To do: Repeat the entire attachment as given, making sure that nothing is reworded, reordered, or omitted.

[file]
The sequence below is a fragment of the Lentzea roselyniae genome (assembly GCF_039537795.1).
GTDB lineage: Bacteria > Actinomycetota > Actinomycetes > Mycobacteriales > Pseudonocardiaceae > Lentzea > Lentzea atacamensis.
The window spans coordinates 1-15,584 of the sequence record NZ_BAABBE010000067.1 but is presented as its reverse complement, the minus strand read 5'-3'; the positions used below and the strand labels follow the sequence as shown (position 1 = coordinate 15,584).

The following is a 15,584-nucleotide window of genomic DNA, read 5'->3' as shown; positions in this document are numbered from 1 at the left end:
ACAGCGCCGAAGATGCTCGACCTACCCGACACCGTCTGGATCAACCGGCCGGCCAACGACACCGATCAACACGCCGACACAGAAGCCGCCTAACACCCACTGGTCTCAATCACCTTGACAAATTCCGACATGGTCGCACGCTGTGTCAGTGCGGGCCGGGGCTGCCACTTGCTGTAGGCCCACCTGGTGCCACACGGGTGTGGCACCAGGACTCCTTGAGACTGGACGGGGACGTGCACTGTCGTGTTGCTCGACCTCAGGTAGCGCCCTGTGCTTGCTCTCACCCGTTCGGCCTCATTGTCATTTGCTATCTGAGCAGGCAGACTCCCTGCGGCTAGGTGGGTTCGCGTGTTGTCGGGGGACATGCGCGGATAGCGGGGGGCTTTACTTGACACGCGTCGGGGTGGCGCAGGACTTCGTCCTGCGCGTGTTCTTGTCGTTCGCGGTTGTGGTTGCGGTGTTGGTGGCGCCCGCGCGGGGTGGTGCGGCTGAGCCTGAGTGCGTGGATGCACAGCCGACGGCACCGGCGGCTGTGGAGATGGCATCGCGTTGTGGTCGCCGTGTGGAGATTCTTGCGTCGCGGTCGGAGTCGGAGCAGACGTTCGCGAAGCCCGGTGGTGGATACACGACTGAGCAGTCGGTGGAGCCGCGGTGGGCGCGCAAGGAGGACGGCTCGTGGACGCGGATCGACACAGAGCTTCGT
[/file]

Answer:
The sequence below is a fragment of the Lentzea roselyniae genome (assembly GCF_039537795.1).
GTDB lineage: Bacteria > Actinomycetota > Actinomycetes > Mycobacteriales > Pseudonocardiaceae > Lentzea > Lentzea atacamensis.
The window spans coordinates 1-15,584 of the sequence record NZ_BAABBE010000067.1 but is presented as its reverse complement, the minus strand read 5'-3'; the positions used below and the strand labels follow the sequence as shown (position 1 = coordinate 15,584).

The following is a 15,584-nucleotide window of genomic DNA, read 5'->3' as shown; positions in this document are numbered from 1 at the left end:
ACAGCGCCGAAGATGCTCGACCTACCCGACACCGTCTGGATCAACCGGCCGGCCAACGACACCGATCAACACGCCGACACAGAAGCCGCCTAACACCCACTGGTCTCAATCACCTTGACAAATTCCGACATGGTCGCACGCTGTGTCAGTGCGGGCCGGGGCTGCCACTTGCTGTAGGCCCACCTGGTGCCACACGGGTGTGGCACCAGGACTCCTTGAGACTGGACGGGGACGTGCACTGTCGTGTTGCTCGACCTCAGGTAGCGCCCTGTGCTTGCTCTCACCCGTTCGGCCTCATTGTCATTTGCTATCTGAGCAGGCAGACTCCCTGCGGCTAGGTGGGTTCGCGTGTTGTCGGGGGACATGCGCGGATAGCGGGGGGCTTTACTTGACACGCGTCGGGGTGGCGCAGGACTTCGTCCTGCGCGTGTTCTTGTCGTTCGCGGTTGTGGTTGCGGTGTTGGTGGCGCCCGCGCGGGGTGGTGCGGCTGAGCCTGAGTGCGTGGATGCACAGCCGACGGCACCGGCGGCTGTGGAGATGGCATCGCGTTGTGGTCGCCGTGTGGAGATTCTTGCGTCGCGGTCGGAGTCGGAGCAGACGTTCGCGAAGCCCGGTGGTGGATACACGACTGAGCAGTCGGTGGAGCCGCGGTGGGCGCGCAAGGAGGACGGCTCGTGGACGCGGATCGACACAGAGCTTCGT